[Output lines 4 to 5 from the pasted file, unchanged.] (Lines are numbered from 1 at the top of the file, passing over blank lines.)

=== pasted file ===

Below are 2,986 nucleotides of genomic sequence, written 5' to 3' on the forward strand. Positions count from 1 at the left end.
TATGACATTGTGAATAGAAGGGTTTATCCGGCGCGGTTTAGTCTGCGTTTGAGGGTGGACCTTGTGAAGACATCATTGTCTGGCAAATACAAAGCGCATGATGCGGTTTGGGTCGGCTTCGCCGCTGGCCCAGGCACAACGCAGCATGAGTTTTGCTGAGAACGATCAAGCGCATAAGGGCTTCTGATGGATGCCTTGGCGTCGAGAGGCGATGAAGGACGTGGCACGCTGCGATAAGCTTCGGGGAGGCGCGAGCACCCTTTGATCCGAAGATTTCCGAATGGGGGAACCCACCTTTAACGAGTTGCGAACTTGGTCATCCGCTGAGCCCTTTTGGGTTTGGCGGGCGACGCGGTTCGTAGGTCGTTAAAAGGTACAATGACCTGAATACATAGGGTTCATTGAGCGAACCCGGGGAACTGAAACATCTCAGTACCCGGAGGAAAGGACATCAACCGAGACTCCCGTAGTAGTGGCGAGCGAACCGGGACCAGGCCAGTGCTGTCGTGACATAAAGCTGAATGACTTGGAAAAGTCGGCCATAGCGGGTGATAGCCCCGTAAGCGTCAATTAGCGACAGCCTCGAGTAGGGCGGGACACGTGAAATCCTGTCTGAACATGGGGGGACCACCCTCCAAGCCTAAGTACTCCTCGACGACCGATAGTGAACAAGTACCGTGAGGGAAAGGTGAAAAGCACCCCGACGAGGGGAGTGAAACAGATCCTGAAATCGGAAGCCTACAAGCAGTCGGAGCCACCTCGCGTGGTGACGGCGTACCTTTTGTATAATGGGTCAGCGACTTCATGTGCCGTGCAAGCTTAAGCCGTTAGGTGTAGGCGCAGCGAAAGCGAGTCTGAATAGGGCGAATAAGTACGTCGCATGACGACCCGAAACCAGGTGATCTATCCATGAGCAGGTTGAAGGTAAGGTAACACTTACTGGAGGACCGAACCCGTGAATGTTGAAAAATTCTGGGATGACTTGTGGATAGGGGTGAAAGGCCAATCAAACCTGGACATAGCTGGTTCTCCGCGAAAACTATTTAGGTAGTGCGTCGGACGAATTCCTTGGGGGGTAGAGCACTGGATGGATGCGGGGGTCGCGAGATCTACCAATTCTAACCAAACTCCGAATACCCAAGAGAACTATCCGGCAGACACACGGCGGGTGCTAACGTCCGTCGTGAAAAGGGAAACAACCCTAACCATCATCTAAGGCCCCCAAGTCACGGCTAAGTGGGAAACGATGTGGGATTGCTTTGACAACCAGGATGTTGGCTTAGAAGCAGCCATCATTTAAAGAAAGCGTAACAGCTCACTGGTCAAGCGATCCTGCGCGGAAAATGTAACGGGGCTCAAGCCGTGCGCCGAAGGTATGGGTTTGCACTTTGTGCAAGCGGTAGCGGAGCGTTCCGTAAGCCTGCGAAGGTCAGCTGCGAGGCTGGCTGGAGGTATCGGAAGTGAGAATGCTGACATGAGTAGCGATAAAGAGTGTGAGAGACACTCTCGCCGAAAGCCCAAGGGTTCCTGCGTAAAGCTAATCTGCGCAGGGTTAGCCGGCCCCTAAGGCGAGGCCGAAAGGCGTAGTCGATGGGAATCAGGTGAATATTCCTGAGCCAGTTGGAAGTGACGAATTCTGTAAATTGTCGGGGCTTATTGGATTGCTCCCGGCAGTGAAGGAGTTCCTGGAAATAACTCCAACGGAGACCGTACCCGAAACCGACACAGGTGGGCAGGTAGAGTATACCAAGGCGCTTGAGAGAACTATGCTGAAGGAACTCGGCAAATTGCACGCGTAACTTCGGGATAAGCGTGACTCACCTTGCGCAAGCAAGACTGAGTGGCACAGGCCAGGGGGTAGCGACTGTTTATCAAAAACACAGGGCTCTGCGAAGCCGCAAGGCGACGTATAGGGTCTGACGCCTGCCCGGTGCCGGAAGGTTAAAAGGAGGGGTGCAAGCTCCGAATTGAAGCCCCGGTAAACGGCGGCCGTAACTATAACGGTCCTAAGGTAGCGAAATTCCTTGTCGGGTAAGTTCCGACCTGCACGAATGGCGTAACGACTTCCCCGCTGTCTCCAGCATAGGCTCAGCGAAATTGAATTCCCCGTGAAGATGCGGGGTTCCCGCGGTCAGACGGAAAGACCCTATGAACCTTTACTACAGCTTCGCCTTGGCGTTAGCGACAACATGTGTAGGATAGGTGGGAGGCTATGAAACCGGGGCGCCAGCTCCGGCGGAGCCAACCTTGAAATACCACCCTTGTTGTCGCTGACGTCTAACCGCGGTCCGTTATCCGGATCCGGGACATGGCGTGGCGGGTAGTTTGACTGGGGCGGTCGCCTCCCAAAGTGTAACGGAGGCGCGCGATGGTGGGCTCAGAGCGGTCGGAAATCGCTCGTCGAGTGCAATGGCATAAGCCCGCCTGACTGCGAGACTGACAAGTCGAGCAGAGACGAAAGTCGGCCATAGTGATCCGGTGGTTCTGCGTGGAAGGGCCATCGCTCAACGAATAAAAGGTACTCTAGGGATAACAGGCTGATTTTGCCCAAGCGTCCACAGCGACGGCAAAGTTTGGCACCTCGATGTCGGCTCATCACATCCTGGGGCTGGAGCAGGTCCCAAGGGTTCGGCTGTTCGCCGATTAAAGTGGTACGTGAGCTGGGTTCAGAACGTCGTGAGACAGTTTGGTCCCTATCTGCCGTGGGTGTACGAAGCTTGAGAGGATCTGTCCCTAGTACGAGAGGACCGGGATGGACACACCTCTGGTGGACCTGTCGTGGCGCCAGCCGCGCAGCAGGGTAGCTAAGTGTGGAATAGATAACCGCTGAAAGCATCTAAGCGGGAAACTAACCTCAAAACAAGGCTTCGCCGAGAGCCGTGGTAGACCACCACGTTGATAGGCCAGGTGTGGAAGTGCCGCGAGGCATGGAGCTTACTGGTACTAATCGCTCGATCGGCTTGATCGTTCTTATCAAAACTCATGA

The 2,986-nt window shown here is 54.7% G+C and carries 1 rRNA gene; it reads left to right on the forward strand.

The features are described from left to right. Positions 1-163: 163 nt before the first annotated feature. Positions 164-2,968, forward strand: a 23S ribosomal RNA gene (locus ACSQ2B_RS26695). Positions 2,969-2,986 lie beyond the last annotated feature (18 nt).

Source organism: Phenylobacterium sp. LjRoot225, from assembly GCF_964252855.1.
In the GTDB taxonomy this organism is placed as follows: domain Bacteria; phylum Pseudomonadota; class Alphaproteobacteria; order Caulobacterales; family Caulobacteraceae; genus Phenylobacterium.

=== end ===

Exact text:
The features are described from left to right. Positions 1-163: 163 nt before the first annotated feature. Positions 164-2,968, forward strand: a 23S ribosomal RNA gene (locus ACSQ2B_RS26695). Positions 2,969-2,986 lie beyond the last annotated feature (18 nt).

Source organism: Phenylobacterium sp. LjRoot225, from assembly GCF_964252855.1.